"The beauty of the tweetup is it's not necessarily millions of impressions at that point in time," Mr. Moe said. "It's the quality of interaction we're going to have with these folks who are passionate about relevant new news." But that makes for something of a fuzzy return-on-investment measurement. Mr. Moe said Kraft will measure success based on engagement at the event, and how much tweeting and blogging is generated by it.

DiGiorno has been among Kraft Foods' more technologically forward brands. When its popular "DiGiornomics" campaign launched in August, Kraft built accompanying contextual-search ads designed to intercept Yelp and Citysearch users looking for "pizza delivery" and instead offer DiGiorno. That program has been expanded for 2009...

YouTube Is Doomed

Ed: Metaphoric writing below. Is it about the economics of video advertising?
  • Is the glass half full or half empty? There is a lot of garbage on Youtube, but the tEarn supersites have shown huge depth of branded content on virtually any topic. 
  • The Credit Suisse analysis attempts to separate the value of Youtube from Google Search. Is there more synergy among the properties that are not accounted?
  • What about the massive Google affiliate program? Does Youtube contribute to that growth for Google?
It is a challenge to directly monetize the Youtube video. But suggesting that Youtube has reached it's peak and has failed is pretty stupid analysis.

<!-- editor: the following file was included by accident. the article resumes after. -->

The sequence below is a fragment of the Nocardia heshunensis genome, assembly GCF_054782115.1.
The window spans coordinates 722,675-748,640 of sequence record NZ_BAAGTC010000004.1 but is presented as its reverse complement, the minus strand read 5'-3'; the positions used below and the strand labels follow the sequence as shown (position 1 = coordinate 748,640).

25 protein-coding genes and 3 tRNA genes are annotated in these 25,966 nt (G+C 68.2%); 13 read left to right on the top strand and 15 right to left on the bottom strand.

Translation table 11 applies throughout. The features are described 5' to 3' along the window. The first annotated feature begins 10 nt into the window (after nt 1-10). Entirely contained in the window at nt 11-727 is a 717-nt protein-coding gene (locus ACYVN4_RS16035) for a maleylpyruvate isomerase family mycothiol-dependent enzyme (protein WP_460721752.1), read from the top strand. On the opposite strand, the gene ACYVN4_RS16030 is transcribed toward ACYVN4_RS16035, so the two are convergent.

from Silicon Alley Insider by 

YouTube, that incandescent tower of video Babel; monument to the sloughed-off detritus of our exponentially-exploding digital culture; a Technicolor cataract of skateboarding dogs, lip-synching college students, political punditry, and porn; has reached the zenith of its meteoric rise; and Icarus-like, wings melting; is spiraling back to earth. Despite massive growth, ubiquitous global brand awareness, presidential endorsement, and the world’s greatest repository of illegally-pirated video content, Google’s massive video folly is on life-support, and the prognosis is grave.

Believers would have us think that Google (GOOG) will sustain YouTube, indefinitely if necessary. Proponents of online advertising argue that increased understanding of the medium will lead to more advertising dollars at better CPMs, lifting all boats in a sea of monetization. In the short term, however, neither celebrity presidents, a rabidly growing customer base, nor a brand which has in three short years injected itself into the global cultural lexicon can forestall the inevitable: YouTube is soaring towards the future like a pigeon towards a plate glass window.

The problem lies with the bean-counters. According to a report by Credit Suisse, YouTube is on track to lose roughly $470 million in 2009. No matter Google’s $116 billion market cap: a half-billion dollar loss on a single property, even one as large as YouTube, is a bitter pill to swallow. Even Eric Schmidt, talking to the New York Times about the YouTube acquisition, was quick to say that, going forward, Google would “be more careful with potential large expense streams, which are of uncertain return.”